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Could economic apocalypse save the world? Errr, no.

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Richard Cable | 17:33 UK time, Monday, 6 April 2009

In terms of reducing carbon emissions, you'd have thought that a particularly vicious recession is just what the doctor ordered. As unpleasant as it is likely to get, could the downturn have a silver lining after all?
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Every major carbon-producing industry has taken a big hit. Construction has slumped, consumer demand has stalled and the manufacturing sector is on the ropes. Consequently, we are moving fewer goods around the globe and key polluters like the automotive and airline industries are in dire straits. As the global economy shrinks, demand for power falls and more efficient use of resource increases.

Economist Alex Bowen, one of the authors of the influential 2006 Stern Review on the Economics of Climate Change uses the rule that a 1% shrinkage in the economy (meaning gross domestic product) equals a fall in carbon emissions of 0.9%.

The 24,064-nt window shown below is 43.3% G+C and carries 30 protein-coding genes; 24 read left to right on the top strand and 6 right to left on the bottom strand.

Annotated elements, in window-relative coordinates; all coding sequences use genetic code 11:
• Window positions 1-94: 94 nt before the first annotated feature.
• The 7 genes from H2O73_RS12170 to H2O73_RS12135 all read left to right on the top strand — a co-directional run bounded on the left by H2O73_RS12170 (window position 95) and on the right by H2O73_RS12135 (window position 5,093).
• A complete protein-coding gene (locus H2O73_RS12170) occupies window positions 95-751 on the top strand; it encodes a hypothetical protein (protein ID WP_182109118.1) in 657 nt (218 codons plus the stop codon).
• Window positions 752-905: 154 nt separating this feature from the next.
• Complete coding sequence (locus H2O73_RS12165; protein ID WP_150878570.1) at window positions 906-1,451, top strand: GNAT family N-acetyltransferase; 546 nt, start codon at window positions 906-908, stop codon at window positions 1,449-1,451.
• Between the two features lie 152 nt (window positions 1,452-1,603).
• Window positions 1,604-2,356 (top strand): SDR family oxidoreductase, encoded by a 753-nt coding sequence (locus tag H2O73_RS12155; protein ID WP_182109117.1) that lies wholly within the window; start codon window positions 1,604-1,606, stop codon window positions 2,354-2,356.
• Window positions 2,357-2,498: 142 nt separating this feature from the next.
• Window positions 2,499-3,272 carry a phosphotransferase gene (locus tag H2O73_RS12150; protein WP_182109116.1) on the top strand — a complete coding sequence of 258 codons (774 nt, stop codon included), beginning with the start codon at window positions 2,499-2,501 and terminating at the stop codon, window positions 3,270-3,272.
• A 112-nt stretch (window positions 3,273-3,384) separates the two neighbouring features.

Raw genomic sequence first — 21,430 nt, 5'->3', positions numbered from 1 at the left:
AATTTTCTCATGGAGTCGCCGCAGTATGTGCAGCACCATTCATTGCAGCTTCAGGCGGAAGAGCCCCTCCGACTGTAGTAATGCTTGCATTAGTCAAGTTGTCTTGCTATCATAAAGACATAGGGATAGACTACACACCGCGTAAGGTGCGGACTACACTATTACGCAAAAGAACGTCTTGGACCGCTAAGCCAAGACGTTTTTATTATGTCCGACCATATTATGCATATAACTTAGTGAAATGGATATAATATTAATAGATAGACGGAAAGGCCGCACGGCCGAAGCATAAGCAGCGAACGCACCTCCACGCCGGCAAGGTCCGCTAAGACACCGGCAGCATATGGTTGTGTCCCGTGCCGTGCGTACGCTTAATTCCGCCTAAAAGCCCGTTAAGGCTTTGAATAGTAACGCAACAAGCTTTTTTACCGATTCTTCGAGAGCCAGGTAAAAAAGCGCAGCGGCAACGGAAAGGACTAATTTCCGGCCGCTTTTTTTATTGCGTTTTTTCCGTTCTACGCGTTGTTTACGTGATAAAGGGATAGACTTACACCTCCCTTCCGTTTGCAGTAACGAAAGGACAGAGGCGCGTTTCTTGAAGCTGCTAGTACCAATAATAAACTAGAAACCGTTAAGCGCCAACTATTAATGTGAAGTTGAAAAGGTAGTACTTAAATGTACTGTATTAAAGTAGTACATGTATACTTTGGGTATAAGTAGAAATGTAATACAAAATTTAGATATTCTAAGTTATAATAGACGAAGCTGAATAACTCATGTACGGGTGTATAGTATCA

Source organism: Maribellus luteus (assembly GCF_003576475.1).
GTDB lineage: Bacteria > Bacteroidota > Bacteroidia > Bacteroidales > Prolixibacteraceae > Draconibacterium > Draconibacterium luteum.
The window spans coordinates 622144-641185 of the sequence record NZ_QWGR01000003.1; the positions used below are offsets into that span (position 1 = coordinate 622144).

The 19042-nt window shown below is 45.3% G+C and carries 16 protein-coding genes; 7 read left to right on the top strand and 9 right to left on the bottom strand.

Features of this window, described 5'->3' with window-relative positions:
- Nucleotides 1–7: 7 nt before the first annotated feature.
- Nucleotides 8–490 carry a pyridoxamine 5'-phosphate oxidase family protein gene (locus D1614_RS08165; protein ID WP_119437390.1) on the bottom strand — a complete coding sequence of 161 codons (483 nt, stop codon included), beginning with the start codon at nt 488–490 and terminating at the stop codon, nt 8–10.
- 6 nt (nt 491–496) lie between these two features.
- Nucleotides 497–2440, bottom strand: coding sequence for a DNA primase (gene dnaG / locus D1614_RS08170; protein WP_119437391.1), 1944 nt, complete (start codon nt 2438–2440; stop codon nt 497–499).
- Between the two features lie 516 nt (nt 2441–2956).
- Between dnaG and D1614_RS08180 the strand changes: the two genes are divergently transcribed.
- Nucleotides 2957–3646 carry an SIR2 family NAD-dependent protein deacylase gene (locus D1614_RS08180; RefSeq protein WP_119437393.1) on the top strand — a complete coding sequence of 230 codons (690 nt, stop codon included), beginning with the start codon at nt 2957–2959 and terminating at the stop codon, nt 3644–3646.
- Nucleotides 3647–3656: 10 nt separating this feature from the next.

With major economies forecast to 'contract' somewhere between 3.5% and 7% this year (depending on who's doing the predicting), that's still only an average of 4.7% less carbon emitted, and probably only for a couple of years.

A recession simply retards rather than addresses the underlying causes of carbon emissions, while simultaneously ensuring that expensive 'renewables' projects get shelved on a grand scale and governments start to consider massive building programmes as a means of spending their way out of trouble.

The Kyoto Protocol called for the European Union to cut its greenhouse gas emissions by 8% by 2012. If it takes this much pain for a temporary cut of perhaps 5%, you start to get a feel for the scale of the task and its potential economic consequences.

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